Memorial Day at Normandy, 2016

(Me from two years ago)

A four-year-old with her toy basket and cute yellow boots plays with her father in the sand. She has no way to understand–not that the rest of us really do, either—that the spot on which she is playing was once a killing field, Juno Beach, where so many brave Canadian troops were subject to withering German fire on the morning of June 6, 1944.


Our tour bus from Paris hit the usual sites. Memorials to Allied soldiers pepper the area. We saw no memorials to their German adversaries, who fought all too bravely and well for an unspeakable cause. I cannot honor these men. Yet they, too, left much behind.

Like many of my contemporaries, I was a childhood World War II buff. I’ve probably read a hundred books on World War II since I was a child. I learned world geography from the battle maps of American Heritage accounts of Midway, Stalingrad, and the Ardennes. So I was intimately familiar with our guide’s account of the logistical feats and planning missteps in Operation Overlord’s first day.

I knew of the bombing runs missed, the amphibious vehicles than had sunk. I knew about the currents and tides led many of the invaders to arrive a fatal thirty minutes late or to land a fateful few hundred-yards from their intended site. The greatest and most consequential victory of American arms since 1865 was, at ground level, bloody chaos, replete with tragic mistakes and accidents that led thousands of men to die.

I knew about the American Rangers who rappelled the steep face of Pointe du Hoc, while German troops on the ridge above slashed their climbing ropes and rained down grenades. I did not, until Saturday, know what that rock face looked like from above.


I had not looked out to sea from the slots of those German bunkers, where doomed lookouts first spotted the thousands of Allied ships in early morning, or seen the clear view of the beaches available to outgunned but deeply embedded German defenders.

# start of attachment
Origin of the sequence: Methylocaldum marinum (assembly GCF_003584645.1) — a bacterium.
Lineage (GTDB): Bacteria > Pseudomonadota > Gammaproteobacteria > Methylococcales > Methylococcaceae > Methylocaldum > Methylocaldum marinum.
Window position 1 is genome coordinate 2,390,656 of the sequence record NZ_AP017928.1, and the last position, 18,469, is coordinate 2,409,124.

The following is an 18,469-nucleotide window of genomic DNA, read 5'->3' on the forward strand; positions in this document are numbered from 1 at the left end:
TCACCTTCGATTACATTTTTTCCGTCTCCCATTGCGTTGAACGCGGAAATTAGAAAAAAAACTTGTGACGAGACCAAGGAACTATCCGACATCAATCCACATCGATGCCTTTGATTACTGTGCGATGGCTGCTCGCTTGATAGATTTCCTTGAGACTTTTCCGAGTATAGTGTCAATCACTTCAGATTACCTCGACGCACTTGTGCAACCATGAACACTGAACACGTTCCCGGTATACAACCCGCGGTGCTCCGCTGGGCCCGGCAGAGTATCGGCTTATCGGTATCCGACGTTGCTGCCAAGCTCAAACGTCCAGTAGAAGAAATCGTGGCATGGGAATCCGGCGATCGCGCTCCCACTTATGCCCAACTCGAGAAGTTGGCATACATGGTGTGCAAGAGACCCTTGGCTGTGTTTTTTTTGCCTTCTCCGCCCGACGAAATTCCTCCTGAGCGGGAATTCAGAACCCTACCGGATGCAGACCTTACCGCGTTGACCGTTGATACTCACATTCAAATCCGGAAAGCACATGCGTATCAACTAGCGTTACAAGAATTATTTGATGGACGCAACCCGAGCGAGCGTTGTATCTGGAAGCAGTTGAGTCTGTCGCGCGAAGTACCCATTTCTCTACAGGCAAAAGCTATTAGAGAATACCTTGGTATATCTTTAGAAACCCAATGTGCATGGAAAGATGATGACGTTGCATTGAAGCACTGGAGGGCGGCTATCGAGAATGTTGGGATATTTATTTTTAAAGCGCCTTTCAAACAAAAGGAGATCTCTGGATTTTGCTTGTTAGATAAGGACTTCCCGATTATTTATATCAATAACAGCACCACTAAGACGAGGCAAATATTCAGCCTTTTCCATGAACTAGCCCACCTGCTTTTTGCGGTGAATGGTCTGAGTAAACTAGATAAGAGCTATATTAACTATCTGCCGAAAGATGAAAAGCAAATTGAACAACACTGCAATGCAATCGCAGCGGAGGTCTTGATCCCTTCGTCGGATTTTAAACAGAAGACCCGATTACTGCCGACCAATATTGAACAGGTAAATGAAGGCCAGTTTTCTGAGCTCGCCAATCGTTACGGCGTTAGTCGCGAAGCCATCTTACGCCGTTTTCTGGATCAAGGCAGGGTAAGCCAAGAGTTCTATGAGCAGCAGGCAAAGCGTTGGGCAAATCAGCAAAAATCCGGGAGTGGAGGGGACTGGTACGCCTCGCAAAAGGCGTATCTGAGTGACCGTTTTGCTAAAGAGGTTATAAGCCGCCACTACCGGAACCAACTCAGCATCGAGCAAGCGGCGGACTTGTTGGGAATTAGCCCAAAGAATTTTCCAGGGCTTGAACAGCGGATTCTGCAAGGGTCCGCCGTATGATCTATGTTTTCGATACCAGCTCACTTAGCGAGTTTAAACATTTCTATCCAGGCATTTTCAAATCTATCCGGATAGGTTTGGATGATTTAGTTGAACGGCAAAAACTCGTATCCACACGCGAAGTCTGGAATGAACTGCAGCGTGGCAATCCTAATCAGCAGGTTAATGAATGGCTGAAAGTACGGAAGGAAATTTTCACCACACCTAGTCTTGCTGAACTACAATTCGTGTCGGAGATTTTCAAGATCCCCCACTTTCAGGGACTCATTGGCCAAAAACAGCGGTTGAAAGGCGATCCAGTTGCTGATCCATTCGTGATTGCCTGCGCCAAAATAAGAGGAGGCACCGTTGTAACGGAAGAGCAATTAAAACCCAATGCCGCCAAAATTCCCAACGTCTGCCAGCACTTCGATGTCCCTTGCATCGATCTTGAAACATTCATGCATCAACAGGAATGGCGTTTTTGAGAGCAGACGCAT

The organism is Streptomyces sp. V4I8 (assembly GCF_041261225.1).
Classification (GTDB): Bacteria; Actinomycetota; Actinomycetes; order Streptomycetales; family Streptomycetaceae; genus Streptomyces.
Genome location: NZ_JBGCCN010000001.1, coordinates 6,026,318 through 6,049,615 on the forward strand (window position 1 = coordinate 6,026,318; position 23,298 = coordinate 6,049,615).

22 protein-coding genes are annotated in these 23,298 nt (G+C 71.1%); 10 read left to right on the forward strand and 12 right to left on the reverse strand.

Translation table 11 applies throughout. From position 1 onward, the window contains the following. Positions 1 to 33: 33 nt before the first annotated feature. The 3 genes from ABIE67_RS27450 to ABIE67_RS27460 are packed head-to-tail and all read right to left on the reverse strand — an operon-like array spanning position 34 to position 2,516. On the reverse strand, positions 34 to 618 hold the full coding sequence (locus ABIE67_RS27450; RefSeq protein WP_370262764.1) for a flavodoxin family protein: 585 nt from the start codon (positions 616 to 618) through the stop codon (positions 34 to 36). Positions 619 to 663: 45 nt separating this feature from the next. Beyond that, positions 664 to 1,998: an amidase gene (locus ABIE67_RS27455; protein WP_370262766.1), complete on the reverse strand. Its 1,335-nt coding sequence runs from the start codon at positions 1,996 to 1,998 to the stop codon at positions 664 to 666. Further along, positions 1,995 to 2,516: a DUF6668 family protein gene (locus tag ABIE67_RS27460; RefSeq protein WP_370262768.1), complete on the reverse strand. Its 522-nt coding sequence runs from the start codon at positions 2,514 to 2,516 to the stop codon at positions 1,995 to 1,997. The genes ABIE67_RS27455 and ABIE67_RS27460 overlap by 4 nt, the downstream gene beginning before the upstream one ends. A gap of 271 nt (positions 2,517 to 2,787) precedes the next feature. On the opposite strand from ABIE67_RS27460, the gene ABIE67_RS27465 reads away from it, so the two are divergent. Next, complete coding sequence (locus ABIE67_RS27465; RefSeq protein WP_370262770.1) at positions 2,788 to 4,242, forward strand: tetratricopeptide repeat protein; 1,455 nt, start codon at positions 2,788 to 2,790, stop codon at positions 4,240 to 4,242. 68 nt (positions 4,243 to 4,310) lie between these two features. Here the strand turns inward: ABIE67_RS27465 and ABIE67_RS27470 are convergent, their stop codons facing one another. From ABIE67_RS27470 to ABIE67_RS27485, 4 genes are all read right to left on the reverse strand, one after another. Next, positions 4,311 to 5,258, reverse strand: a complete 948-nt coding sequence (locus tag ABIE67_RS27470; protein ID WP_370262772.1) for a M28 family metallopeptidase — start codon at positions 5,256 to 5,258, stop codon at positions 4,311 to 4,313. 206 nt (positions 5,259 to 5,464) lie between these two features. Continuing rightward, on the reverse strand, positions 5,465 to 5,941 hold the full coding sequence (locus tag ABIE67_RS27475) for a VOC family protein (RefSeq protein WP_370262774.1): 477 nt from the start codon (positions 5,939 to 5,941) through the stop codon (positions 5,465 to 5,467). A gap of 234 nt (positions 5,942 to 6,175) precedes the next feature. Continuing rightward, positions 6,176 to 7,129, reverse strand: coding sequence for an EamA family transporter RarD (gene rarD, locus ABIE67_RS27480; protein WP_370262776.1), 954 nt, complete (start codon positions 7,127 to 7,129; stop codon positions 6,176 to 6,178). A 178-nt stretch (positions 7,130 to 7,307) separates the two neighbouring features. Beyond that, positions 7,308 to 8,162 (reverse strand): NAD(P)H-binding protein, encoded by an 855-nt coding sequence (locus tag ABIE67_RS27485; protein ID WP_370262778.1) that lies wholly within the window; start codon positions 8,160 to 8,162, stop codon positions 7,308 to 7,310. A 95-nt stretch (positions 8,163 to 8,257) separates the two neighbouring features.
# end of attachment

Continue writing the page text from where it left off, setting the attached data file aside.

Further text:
Time is passing. Every year, fewer and fewer Normandy veterans are alive to bear personal witness every year. My wife and I met an older gentleman, now retired, who was at Normandy because his father had fought there on June 6. Those buried at Normandy died so cruelly, but on behalf of monumental purpose.

Cemeteries at Normandy were the final resting place for thousands of American, British, French, Canadian, and other Allied troops who perished in that campaign. More than twice as many Americans are buried at this one Normandy cemetery than our nation has lost in both Afghanistan and Iraq. Many of the young men buried at Normandy never reached the age of my college-age daughters. Others were young fathers who would never get the chance to fill sand buckets with their daddy on a quiet morning.
So thank you Raymond Dudley, Milton Holtzberg, John Dolan, David Kramer, Arthur Silverman, and 9,381 others buried in that place. You and your comrades achieved something remarkable that day. You are deeply missed.




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Author: Harold Pollack